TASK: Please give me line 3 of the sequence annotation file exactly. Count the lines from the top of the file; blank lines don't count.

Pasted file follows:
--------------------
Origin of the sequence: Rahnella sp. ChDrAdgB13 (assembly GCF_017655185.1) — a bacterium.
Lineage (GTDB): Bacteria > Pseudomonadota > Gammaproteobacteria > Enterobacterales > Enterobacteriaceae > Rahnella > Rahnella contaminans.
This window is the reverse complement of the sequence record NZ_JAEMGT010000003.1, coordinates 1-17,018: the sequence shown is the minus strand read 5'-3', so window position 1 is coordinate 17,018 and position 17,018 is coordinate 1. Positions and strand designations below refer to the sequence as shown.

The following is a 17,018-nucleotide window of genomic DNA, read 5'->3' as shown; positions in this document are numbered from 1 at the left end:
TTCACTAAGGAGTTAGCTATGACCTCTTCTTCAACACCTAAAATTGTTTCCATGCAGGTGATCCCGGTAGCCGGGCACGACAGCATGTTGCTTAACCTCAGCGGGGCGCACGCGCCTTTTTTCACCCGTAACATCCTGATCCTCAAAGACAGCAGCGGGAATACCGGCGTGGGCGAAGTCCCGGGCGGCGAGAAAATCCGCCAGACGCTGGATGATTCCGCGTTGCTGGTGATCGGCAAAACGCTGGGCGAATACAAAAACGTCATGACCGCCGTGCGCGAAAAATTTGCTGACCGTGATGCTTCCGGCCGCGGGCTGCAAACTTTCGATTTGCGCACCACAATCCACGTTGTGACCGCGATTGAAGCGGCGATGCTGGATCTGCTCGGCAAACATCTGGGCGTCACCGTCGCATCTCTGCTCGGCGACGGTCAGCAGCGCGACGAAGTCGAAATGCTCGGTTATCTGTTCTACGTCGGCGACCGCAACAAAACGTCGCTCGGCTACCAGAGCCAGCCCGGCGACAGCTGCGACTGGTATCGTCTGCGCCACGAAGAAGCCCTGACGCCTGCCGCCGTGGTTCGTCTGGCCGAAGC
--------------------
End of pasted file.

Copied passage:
This window is the reverse complement of the sequence record NZ_JAEMGT010000003.1, coordinates 1-17,018: the sequence shown is the minus strand read 5'-3', so window position 1 is coordinate 17,018 and position 17,018 is coordinate 1. Positions and strand designations below refer to the sequence as shown.